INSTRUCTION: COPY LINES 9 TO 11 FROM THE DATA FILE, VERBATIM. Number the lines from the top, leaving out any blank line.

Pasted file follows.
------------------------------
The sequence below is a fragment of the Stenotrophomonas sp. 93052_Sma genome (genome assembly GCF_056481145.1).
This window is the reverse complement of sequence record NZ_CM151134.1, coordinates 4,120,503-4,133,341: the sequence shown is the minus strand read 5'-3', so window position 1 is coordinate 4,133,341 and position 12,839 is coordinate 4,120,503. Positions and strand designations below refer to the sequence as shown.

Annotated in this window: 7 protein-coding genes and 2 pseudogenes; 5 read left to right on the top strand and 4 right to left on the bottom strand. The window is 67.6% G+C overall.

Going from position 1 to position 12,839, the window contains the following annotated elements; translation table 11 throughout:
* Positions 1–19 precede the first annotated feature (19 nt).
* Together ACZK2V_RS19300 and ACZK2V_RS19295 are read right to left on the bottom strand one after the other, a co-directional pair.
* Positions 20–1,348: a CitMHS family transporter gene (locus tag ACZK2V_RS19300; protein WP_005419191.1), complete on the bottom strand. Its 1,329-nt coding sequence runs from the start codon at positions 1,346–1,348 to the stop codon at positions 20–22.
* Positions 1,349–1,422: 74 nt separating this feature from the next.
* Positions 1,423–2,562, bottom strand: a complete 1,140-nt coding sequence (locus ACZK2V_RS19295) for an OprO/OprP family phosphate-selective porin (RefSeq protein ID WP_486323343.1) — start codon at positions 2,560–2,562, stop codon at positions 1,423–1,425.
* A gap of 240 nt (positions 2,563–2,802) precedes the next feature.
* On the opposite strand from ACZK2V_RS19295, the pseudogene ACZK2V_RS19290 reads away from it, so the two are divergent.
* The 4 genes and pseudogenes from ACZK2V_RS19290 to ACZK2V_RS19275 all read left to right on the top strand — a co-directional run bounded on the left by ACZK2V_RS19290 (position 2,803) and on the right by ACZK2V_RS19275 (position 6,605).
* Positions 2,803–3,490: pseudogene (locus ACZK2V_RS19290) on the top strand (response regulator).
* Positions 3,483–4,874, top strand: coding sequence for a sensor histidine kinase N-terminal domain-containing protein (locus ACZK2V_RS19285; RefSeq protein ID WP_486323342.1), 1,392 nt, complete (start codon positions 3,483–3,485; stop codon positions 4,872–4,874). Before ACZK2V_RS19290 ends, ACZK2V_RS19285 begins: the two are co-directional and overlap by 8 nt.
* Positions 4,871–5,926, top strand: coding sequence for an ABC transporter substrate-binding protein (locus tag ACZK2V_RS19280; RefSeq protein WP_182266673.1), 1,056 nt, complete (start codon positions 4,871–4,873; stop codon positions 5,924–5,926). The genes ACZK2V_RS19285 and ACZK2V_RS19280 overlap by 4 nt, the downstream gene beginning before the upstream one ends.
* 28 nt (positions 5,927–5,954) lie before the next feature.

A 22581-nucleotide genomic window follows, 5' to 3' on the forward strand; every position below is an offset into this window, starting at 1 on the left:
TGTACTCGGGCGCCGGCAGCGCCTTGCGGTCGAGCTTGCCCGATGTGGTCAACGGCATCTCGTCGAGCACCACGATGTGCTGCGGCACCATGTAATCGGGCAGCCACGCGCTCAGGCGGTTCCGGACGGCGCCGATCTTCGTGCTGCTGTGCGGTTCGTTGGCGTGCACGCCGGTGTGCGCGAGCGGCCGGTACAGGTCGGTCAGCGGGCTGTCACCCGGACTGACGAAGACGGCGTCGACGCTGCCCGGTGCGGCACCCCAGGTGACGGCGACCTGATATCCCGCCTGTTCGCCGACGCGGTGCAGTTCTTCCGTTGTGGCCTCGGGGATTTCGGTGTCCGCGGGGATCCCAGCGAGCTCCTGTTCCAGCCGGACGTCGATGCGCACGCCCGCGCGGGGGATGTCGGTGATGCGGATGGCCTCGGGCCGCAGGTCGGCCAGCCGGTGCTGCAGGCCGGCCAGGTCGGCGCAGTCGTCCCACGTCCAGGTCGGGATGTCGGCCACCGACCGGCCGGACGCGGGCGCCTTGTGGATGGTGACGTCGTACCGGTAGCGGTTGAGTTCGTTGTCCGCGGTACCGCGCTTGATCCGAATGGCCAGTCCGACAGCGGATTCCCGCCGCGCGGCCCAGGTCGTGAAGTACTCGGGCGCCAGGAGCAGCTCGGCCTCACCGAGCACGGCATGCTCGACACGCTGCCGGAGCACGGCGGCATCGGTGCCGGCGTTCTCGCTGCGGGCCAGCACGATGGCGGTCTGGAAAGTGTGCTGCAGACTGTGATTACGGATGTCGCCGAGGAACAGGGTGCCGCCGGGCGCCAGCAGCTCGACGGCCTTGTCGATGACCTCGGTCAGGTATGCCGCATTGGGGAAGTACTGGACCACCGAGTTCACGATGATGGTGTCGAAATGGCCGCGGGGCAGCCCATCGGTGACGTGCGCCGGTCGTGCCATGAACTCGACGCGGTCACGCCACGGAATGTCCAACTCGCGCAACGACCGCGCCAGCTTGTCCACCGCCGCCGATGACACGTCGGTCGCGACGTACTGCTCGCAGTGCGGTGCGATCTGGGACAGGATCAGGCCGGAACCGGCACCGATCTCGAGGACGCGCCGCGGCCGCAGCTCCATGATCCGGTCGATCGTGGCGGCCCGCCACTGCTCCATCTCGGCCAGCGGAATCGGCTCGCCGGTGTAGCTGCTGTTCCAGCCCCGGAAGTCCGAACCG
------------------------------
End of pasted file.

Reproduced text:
* Positions 1,423–2,562, bottom strand: a complete 1,140-nt coding sequence (locus ACZK2V_RS19295) for an OprO/OprP family phosphate-selective porin (RefSeq protein ID WP_486323343.1) — start codon at positions 2,560–2,562, stop codon at positions 1,423–1,425.
* A gap of 240 nt (positions 2,563–2,802) precedes the next feature.
* On the opposite strand from ACZK2V_RS19295, the pseudogene ACZK2V_RS19290 reads away from it, so the two are divergent.